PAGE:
Made from pressing wheat germ kernels, wheat germ oil is a rich source of several vitamins. It contains a good amount of vitamin E -- almost half of the recommended daily amount in one teaspoon -- which acts like a powerful antioxidant, and a small amount of vitamin K, a nutrient that aids in blood clotting. Available at health food stores and in the natural food section of many large supermarkets, wheat germ oil can be added to a variety of cold recipes to boost the nutritional value.
Make salad dressing. Combine wheat germ oil with white or red wine vinegar in a bowl. Add your choice of dried herbs and spices, such as garlic powder, paprika, cayenne pepper, basil or thyme. Finely chop fresh herbs, such as dill or rosemary, as an alternative to dried herbs and spices. Whisk the combination briskly, and drizzle it over a tossed green salad.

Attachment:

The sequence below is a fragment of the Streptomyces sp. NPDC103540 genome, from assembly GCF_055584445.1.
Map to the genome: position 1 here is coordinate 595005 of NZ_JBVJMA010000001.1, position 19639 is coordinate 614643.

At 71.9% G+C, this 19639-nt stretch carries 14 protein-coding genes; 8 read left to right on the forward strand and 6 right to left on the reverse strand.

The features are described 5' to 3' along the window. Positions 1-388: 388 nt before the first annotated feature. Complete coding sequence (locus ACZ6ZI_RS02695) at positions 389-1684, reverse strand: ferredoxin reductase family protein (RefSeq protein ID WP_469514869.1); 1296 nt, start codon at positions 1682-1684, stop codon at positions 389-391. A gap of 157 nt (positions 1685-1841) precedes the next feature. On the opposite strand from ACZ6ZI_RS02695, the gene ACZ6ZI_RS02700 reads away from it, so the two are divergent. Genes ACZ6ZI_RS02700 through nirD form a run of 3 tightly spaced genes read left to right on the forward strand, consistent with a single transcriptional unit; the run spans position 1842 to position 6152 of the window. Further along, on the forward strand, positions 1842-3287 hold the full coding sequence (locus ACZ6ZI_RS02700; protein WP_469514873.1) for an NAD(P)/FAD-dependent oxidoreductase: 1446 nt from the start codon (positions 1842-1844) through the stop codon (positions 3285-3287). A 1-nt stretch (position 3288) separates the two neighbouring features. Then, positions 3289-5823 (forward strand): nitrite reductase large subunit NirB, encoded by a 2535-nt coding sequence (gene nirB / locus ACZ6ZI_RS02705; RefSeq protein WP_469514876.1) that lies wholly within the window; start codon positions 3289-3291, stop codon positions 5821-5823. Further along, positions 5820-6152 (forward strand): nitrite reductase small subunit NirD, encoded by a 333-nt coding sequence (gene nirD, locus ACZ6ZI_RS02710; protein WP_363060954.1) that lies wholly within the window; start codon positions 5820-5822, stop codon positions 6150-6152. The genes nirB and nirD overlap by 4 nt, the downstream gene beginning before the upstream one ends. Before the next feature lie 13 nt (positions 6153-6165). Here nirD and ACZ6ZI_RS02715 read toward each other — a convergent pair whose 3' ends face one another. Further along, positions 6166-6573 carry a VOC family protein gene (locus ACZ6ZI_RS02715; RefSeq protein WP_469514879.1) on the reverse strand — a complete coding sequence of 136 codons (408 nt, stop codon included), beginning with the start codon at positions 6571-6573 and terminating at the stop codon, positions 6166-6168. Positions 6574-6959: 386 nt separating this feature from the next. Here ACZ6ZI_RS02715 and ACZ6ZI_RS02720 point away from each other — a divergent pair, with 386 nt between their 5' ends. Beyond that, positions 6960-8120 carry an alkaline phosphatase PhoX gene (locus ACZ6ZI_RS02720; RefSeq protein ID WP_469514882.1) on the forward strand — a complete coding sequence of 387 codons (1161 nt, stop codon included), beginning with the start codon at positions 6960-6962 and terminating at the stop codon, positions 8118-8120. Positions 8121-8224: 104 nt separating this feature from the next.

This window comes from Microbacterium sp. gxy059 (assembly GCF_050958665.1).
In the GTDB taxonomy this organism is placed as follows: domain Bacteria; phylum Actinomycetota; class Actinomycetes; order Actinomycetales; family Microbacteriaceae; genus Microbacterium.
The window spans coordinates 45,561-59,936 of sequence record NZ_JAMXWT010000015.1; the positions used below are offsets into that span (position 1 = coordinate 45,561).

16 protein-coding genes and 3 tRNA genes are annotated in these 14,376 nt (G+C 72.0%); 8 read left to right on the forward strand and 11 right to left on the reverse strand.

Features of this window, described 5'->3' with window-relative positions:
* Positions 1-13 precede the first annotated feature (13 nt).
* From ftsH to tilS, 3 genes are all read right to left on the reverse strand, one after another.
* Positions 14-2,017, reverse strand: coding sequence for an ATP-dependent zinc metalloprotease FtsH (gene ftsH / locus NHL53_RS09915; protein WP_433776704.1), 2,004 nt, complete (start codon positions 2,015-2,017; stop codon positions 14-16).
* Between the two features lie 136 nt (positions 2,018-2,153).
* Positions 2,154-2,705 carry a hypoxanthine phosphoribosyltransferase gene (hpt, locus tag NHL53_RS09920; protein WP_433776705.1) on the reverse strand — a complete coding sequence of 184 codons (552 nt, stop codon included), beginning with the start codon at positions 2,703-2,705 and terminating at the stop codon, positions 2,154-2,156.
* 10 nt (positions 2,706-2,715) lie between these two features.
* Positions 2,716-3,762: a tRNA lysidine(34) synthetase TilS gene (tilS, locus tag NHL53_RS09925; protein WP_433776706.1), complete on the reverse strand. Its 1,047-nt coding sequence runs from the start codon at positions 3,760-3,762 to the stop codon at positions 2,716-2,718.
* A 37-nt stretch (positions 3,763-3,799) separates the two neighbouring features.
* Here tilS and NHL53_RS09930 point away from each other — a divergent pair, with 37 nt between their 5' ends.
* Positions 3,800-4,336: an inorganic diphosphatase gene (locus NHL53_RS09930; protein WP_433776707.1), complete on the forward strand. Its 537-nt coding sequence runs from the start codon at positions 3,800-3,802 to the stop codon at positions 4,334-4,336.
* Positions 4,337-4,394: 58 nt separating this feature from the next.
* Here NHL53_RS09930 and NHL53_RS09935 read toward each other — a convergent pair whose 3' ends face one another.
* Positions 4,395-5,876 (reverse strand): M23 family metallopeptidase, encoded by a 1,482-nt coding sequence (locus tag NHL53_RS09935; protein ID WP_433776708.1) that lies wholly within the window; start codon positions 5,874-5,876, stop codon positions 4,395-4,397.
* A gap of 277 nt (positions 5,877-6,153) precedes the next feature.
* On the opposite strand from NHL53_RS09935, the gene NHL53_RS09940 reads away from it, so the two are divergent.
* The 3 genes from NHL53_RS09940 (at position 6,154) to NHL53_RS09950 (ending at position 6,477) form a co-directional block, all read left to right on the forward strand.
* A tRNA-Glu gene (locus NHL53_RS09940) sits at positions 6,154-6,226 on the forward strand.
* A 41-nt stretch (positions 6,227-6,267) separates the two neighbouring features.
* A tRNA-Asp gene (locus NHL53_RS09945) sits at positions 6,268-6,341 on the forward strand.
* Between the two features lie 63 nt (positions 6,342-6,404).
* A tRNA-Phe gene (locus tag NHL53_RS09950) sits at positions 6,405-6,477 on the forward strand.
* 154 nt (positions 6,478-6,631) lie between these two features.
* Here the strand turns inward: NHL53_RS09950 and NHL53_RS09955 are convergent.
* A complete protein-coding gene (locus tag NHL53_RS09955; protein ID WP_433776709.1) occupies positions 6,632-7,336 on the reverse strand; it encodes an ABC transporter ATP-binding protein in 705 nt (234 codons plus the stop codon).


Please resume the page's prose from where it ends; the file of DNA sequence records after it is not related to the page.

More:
Drizzle wheat germ oil over cooked dishes, but do not heat wheat germ oil to high temperatures. Use it to boost the vitamin E and unsaturated fat content of already cooked meals. Drizzle the oil over cooked pasta dishes, such as spaghetti or fettuccine Alfredo, or over grilled vegetables, such as potatoes and squash. Add a bit of the oil to vegetable soup as another way to add the oil to your diet.
Add a few drops of wheat germ oil to vegetable juice to boost the nutrition. Blend two or three drops into a fruit smoothie. You won't taste the oil, but it will add beneficial nutrients to your smoothie.
Swap out vegetable oil or mayonnaise for wheat germ oil in cold recipes. Use wheat germ oil in a deviled egg recipe, or replace a tablespoon or so of mayonnaise with wheat germ oil when you're making tuna, chicken or egg salad.